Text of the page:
Ron King (left to right), Jordan Alexander, Brian Padgett. Photo by Jared Morneau Photography

Maine State Music Theatre turned up the energy with the hilarious biblical musical “Joseph and the Amazing Technicolor Dreamcoat” last Thursday.

Director and Choreographer Alex Sanchez takes the audience on a journey of heart break, hope and laughter with musical numbers infused with jazz, ballet, tango, ballroom and line dancing.

The most impressive dance moment of the show comes when cast member Jonathan Bryant surprised the crowd with a series of backflips. Bryant followed his display of gymnastics with a rubber-like dance resembling that of “Wizard of Oz” Scarecrow actor Ray Bolger.

While many can relate to the concept of sibling rivalry, the 1981 Broadway show takes things to a whole new level when Joseph, portrayed by Jordan Alexander, is gifted a colorful coat by his father, turning his 11 brothers green with envy.

Their jealousy is driven home when Head Electrician Hannah Grace Harper floods the stage with green lights.

The multicolored coat represents Joseph’s ability to dream and predict the future. Angered by Joseph’s superiority and vision of prosperity, his brothers destroy the coat in an attempt to kill him. Failing to end his life, the 11 brothers sell Joseph into slavery and tell their father he has died.


Scenery by David Quackenbush and Kenton Jones transports the audience to the deserts of ancient Egypt with pyramids, palm trees and hieroglyphics, where Joseph is forced to work as a Potiphar’s servant.

When caught in bed with the Potiphar’s wife, Joseph is clapped in shackles and thrown into jail. Feeling alone despite being surrounded by other prisoners, Joseph then sings his spine-chilling song, “Close Every Door.” It is here the audience can relate to Joseph’s struggles as a dreamer and being shut out by the world.

Played by Alyssa Anani, the show’s narrator uses her large vocal range and sass to put Joseph back on track. Joseph begins predicting the fates of his fellow prisoners in the song and dance number “Go, Go, Go Joseph,” ending act one with Alexander and Anani’s powerhouse vocals.

The second act doesn’t disappoint when both modern and ancient worlds collide. Brace yourselves for a visit from the king himself, Elvis.

Costume Shop Manager Madison Queen draws you in with flashes of gold, large feather headpieces, a bumblebee cape and jewels in “A Pharaoh’s story,” the Vegas styled dance number that opens act two.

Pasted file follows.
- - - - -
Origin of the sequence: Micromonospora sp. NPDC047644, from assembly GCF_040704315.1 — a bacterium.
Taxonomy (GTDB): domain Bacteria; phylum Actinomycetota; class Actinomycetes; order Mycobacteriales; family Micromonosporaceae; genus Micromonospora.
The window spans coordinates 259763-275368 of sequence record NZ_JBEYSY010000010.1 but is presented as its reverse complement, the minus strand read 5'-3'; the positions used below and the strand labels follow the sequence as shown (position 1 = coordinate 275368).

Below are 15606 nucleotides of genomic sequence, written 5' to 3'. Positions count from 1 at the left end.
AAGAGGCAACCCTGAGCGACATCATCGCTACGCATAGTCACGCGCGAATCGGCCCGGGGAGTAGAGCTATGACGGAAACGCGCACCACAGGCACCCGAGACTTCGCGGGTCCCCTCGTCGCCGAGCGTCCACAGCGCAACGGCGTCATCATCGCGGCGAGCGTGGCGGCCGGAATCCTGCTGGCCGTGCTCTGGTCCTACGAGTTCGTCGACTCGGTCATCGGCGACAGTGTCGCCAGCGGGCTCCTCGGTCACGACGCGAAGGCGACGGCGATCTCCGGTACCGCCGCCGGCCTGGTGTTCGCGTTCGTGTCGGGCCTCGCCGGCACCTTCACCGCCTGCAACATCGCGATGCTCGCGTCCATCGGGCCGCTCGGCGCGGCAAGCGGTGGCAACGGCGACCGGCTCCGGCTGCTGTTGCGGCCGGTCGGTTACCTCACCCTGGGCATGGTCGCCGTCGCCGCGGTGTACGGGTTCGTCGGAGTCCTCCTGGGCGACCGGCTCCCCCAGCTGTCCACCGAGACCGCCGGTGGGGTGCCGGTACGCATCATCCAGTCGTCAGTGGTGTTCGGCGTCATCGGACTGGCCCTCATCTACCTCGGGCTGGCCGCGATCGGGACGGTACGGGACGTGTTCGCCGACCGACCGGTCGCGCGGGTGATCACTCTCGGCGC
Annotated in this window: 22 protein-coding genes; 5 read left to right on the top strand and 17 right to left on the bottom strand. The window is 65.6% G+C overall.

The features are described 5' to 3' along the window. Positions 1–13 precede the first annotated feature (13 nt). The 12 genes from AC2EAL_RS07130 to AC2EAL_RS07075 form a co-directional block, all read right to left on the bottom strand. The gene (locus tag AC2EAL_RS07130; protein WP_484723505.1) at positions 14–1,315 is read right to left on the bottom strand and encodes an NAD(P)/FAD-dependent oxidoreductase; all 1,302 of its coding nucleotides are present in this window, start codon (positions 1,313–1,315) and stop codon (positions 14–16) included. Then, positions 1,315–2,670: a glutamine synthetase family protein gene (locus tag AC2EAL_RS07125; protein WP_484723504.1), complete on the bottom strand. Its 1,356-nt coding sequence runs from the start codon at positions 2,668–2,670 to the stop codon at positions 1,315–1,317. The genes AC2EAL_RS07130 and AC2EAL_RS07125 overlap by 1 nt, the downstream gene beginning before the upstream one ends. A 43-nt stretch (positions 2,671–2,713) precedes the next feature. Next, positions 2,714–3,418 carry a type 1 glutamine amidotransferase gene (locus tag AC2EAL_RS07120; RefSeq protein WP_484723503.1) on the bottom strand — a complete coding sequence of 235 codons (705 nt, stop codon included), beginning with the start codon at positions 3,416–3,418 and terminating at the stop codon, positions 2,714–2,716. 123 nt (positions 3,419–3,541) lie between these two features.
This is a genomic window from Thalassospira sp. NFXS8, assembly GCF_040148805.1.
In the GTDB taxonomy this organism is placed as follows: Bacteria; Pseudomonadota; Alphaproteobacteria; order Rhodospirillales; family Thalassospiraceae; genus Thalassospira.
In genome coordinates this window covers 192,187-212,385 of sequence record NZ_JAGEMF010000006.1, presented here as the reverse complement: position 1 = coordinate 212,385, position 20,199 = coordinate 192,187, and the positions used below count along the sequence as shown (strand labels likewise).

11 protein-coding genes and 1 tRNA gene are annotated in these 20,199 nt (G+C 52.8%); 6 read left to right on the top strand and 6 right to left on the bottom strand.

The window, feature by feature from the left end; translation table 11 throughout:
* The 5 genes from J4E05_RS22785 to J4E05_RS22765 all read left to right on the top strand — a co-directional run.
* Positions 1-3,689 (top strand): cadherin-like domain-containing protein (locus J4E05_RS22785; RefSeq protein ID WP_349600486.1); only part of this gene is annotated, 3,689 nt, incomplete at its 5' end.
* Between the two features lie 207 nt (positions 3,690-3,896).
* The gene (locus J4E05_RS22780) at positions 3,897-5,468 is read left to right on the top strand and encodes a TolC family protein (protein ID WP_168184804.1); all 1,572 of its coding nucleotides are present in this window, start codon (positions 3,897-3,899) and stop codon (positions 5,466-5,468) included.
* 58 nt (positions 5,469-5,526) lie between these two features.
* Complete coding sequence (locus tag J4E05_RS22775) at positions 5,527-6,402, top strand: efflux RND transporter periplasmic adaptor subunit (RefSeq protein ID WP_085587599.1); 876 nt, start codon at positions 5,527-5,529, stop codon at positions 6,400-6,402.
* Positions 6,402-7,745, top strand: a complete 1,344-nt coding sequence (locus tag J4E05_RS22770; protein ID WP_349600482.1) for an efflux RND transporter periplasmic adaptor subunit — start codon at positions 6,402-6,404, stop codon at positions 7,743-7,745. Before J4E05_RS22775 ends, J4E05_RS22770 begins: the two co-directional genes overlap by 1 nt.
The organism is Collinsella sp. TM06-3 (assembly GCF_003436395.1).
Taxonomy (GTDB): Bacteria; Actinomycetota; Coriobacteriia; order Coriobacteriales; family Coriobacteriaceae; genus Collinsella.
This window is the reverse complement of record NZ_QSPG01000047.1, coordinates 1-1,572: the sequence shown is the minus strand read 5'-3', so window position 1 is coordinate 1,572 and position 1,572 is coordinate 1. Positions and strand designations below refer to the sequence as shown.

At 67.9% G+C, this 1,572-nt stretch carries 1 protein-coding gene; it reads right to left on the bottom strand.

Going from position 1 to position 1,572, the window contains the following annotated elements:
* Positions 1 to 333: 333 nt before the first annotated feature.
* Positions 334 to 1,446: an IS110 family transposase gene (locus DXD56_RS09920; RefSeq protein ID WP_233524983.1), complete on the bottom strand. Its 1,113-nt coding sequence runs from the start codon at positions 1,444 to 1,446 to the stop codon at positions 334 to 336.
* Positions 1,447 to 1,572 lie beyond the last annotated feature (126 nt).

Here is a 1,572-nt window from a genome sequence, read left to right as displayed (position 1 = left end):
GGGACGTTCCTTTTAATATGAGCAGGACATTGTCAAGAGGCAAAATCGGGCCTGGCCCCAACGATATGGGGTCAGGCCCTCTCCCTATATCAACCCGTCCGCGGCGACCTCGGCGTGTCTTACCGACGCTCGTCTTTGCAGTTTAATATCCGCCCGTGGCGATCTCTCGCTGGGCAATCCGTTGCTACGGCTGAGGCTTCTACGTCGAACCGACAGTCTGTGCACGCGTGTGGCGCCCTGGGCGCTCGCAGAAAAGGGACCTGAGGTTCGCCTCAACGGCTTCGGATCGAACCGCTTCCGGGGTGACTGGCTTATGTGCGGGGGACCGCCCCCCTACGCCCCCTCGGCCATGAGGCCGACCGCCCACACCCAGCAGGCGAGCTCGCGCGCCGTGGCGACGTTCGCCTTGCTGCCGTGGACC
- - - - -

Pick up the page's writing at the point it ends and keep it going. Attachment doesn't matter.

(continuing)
Audience members were surprised when actor Jeff Max took a page from Elvis’ book, wiped the sweat from his brow and threw it into the crowd for adoring fans. When Joseph interprets Pharaoh Elvis’ dream as a surplus of food for Egypt, the pharaoh puts Joseph on the fast track to prosperity.


Miles away, Joseph’s brothers struggle with hunger as they begin to regret casting out their father’s favorite son. In a French styled number with berets and cigarettes, Kyle Laing leads his brothers in the comedic number, “Those Cannan Days.” Laing’s animated facial expressions, French accent and flexible range of motion make for a hilarious combination.

All eleven brothers venture to Egypt to beg for food, not recognizing their brother Joseph covered in gold. Joseph tests his brother’s loyalty by planting a stolen item in one of their sacks of food. Judah played by Willie Clyde Beaton II proves his brother’s innocence in the Caribbean inspired dance number “Benjamin Calypso,” claiming his brother is “straighter than the big bamboo.” Beaton’s soothing performance will leave you calm cool and collected, with a smile on your face.

Seeing that his brother’s had changed their ways, Joseph reveals his true identity and is welcomed with open arms.

Alexander’s eyes glistened with tears as his character reunited with his father and brothers.

With almost a full house, the audience stood clapping along for the entire closing number.

The show’s cast and crew were top notch and accompanied by an incredible orchestra that will leave you humming the tunes all the way home.

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